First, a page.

retrofuturist wrote:As someone who has indeed moved from the U.S. to Thailand to become a bhikkhu, what do you think of the article? Do your experiences in any way relate to those of the others mentioned? Unlike the others, you're still in Thailand... so seemingly your perspective is a bit different.
Out of the gate...I didn't come to Thailand to ordain...I was here more than twenty-five years prior to ordaining...I found the article interesting, although that's about the extent of it...most of it doesn't apply to me, as I don't consider myself converted, constructing (the ideal, as opposed to the real), nor do I consider myself a missionizer (sic)...I didn't have a problem integrating because I'd already 'gone native', more or less...there was no conflict between wants and expectations...and re-integration doesn't apply (yet, and hopefully won't)...probably what struck me most, if anything, was the wants and expectations noted...to me, for anyone considering ordination, those should be on the back burner...way back...off the stove actually...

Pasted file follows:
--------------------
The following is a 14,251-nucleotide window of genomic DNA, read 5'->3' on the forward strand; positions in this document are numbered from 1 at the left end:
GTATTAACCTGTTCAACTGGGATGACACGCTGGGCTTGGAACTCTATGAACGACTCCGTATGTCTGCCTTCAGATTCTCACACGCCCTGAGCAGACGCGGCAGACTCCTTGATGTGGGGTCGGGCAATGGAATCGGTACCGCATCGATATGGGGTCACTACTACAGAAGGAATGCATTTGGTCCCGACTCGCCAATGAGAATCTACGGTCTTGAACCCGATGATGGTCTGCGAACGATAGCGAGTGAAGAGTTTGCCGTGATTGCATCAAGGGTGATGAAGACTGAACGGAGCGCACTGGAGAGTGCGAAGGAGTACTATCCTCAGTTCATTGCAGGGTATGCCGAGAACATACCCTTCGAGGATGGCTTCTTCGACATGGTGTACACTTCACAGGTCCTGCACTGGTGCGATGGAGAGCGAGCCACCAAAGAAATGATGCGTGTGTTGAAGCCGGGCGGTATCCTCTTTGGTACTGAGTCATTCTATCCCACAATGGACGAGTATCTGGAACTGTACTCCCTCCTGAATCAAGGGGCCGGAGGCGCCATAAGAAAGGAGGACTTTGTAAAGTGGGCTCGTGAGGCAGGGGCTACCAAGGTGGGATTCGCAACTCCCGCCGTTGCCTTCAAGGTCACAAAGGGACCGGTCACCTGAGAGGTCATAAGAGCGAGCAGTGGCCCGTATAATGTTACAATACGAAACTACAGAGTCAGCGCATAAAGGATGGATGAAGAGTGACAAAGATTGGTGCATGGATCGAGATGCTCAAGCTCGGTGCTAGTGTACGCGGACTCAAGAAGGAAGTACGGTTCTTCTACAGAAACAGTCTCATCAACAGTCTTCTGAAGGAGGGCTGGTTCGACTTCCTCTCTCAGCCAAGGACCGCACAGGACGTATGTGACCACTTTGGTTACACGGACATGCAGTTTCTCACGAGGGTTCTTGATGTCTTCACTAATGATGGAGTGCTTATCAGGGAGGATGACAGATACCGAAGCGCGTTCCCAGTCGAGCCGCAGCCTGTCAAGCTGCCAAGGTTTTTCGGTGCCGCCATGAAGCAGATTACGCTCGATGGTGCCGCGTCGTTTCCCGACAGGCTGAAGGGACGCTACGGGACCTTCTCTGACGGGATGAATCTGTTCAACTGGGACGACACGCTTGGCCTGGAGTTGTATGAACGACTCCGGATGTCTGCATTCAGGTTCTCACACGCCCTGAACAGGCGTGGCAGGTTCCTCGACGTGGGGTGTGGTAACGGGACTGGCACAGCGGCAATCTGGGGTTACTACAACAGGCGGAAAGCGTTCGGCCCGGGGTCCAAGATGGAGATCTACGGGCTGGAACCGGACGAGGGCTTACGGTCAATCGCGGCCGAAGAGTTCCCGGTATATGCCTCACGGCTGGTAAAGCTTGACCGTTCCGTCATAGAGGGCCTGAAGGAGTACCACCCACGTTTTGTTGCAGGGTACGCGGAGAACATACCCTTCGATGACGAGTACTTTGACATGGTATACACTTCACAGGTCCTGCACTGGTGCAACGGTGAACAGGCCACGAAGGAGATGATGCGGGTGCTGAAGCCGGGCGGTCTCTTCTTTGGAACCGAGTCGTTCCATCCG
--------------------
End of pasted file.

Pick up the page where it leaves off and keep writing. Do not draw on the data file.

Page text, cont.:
Be well friend...
Manapa...I wouldn't be able to comment really because I don't associate with western monks, not by choice, it just doesn't occur...and I have no view of universal Buddhism...I try to go with the flow wherever I am...
you actually answered my question perfectly! (underlined the part/s)
maybe not what I was thinking of as a response but very helpful, and something I have been (semi)grappling with recently.
after saying that, there is another part of the essay which springs to mind now, and without going through it again, so using my own words, did you have a sense of coming home when you arrived, and ordained, only one, or both?